Chantell February* and Thabiso Mmatli* spent a few years saving up for their wedding, and Chantell had a bridal shower with friends and family in preparation for their union.
A week from now, the couple was finally meant to cement their relationship in a two-day wedding ceremony.
Then the coronavirus outbreak happened, and they received a call that they had never even imagined receiving. It was the management at their chosen wedding venue, Victoria Hall, in Germiston Lake, east of Joburg.
Unfortunately, the venue could no longer accommodate their white wedding scheduled for 28 March due to coronavirus restrictions announced by President Cyril Ramaphosa a few days earlier.
Details from the wedding invitation. Images supplied by Thabiso Mmatli.
"I was very disappointed as I had been looking forward to this day for a long time. But I understood the risks involved as well," says the bride-to-be.
No gatherings of more than 100 people are permitted. Chantell (37) and Thabiso (41) had booked for 200 guests, but they anticipated an overflow of about 100 more people. The venue wanted to be extra cautious and not take the risk even if they offered to trim their guest list. Their booking fee would be fully refunded.
But the cancelled venue is only a small portion of what was already planned for Saturday's white wedding.
"When we received the call, we had already paid most service providers because the wedding was only a few days away," Thabiso explains.
They had already paid for catering, the wedding dress, suits, cake, transportation, décor, flowers, and other services. Plus, it's no secret that additional unaccounted costs related to planning a wedding such as petrol, catering for meetings with the bridal party, etc. can mount up fast.
In addition to this, many of the service providers are Joburg based and would not necessarily be able to provide their services at a different location.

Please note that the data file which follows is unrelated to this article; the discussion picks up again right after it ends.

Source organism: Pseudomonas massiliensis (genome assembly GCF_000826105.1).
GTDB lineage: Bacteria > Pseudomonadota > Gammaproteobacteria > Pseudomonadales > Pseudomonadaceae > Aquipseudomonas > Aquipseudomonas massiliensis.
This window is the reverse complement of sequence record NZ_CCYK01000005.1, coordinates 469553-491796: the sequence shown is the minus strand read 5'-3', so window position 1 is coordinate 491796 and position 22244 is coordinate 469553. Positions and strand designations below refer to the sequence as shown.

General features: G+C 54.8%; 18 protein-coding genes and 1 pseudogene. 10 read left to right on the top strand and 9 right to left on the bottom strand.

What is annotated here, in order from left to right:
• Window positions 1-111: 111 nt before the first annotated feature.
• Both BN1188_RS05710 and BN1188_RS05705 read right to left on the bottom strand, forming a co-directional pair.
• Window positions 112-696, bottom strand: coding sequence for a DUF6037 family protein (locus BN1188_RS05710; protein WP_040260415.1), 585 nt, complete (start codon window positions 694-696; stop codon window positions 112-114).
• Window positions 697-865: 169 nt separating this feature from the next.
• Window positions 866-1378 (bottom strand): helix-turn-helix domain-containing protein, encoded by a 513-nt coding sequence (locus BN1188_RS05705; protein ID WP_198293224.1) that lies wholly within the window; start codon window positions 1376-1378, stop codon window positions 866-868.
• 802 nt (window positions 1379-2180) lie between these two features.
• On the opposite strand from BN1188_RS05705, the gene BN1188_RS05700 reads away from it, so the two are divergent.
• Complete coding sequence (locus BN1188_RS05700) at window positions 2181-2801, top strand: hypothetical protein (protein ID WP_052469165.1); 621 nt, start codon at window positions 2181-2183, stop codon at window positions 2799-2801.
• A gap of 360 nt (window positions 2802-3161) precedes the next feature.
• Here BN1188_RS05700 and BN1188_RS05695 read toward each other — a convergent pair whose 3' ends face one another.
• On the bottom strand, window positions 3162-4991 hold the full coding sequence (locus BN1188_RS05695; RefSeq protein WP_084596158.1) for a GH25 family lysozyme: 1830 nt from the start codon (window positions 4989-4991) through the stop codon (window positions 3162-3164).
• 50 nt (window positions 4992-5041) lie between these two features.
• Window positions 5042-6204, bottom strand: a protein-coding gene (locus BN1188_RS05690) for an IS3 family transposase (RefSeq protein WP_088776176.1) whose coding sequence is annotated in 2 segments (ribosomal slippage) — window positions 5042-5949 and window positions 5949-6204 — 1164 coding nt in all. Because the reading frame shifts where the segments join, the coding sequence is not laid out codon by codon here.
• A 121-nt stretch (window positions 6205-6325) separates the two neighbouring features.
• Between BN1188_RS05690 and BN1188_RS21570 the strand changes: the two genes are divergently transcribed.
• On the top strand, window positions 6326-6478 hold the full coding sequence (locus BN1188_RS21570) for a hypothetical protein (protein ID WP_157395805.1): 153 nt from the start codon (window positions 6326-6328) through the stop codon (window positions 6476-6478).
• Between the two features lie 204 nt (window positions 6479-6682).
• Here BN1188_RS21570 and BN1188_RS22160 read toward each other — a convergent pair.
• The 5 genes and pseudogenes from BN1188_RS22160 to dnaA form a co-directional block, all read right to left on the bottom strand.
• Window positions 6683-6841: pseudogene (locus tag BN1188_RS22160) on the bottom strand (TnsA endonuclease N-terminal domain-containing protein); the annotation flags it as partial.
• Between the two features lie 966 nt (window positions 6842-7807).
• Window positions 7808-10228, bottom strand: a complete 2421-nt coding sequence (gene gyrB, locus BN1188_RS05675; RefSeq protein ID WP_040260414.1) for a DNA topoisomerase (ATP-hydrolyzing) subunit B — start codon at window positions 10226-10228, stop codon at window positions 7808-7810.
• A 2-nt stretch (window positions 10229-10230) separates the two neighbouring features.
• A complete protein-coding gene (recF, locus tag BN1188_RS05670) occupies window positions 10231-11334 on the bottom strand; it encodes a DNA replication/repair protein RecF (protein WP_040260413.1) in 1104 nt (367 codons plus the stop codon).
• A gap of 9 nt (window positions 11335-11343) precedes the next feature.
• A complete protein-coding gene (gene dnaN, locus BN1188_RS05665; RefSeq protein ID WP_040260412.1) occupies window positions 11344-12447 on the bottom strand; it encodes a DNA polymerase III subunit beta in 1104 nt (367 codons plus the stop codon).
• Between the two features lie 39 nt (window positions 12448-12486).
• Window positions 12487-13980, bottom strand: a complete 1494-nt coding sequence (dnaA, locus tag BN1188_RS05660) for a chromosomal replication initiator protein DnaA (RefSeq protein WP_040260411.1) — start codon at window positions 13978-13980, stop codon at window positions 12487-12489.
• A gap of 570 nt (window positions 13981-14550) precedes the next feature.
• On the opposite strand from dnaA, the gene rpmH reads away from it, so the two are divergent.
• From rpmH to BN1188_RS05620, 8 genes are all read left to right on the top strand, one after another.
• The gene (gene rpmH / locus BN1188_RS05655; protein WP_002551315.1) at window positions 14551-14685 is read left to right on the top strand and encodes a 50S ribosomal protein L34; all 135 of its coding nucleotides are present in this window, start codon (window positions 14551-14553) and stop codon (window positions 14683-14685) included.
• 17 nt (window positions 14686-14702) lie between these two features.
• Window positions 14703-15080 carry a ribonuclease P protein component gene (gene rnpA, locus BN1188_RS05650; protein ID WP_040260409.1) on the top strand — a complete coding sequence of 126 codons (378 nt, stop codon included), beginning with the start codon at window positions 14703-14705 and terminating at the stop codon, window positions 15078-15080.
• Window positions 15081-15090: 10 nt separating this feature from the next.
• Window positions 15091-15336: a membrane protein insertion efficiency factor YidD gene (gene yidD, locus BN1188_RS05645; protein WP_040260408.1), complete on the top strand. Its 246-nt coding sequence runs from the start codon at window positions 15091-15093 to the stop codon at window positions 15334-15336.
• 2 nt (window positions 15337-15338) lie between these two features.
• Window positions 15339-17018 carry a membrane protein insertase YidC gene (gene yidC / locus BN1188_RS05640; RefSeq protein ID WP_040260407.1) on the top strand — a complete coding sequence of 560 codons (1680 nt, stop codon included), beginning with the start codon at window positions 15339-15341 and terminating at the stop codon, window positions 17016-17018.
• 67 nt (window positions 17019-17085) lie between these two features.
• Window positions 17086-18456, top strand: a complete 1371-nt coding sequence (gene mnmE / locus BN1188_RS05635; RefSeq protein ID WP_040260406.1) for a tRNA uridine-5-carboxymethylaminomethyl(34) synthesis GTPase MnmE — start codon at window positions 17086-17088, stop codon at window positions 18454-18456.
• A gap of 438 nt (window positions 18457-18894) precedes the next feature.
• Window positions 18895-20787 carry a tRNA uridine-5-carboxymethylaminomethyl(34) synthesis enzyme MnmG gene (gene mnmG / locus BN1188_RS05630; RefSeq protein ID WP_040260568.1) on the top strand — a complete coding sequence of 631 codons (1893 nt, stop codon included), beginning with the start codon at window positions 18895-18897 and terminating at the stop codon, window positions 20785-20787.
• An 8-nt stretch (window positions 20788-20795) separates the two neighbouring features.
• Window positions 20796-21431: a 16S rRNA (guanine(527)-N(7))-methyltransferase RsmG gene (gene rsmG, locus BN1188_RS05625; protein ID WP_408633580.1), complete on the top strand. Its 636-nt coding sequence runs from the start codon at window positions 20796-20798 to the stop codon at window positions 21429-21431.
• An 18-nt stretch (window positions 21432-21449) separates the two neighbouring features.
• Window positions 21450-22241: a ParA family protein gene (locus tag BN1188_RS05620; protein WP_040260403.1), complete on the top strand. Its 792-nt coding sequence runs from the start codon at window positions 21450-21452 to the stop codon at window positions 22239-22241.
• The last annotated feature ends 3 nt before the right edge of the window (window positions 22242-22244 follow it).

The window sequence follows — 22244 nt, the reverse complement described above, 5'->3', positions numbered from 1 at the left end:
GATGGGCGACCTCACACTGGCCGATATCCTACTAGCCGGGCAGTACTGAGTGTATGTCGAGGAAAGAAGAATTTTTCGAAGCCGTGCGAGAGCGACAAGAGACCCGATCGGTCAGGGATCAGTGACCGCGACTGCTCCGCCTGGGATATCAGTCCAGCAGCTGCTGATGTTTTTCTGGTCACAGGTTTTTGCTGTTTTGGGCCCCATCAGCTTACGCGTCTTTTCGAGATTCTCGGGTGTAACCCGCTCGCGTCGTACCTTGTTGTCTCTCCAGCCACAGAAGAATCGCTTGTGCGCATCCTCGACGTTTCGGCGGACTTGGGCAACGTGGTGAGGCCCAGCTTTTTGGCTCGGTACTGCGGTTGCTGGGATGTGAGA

All these considerations meant the couple was faced with the predicament of whether to find another venue or cancel their wedding altogether.
They saw no other option but to cancel the white wedding.
"We want to protect our guests, and I don't think it would be a good idea to have a big wedding then after that people end up dying because of our event. I wouldn't want that on my conscience. Today I sent out cancelation messages to guests letting them know of the latest developments," Thabiso says.
The text sent to wedding guests. Images supplied by Thabiso Mmatli.
The cancellation has resulted in an estimated financial loss of about R80 000 for the couple. However, they are in negotiations with some of their service providers to recover some of the money or use their services at a later stage.
"The money that we will lose can always be replaced, but the lives that may be lost due to forcing matters can never be replaced. It is also key to remember that there are other people with compromised immune systems who may be gravely affected just by merely trying to make our day special," says Thabiso.
The couple still plans to go ahead with a small traditional ceremony at Thabiso's home in Vrede, Free State on Saturday, with only a handful of family members and guests. The ceremony was initially planned for Sunday with an open invitation to all family members, friends and neighbours.
They will still be able to use the photographer that they had already booked.
"The compromise is to appease our parents as they are of the African belief that weddings should never be cancelled," Thabiso says.
The couple will provide sanitizer and wipes at the gathering and, at a later stage, will make their marriage official at the Department of Home Affairs.
"We will still have a big white wedding one day, when the coronavirus is cleared," says an optimistic Chantell.
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*Names have been changed as the bridal couple requested anonymity.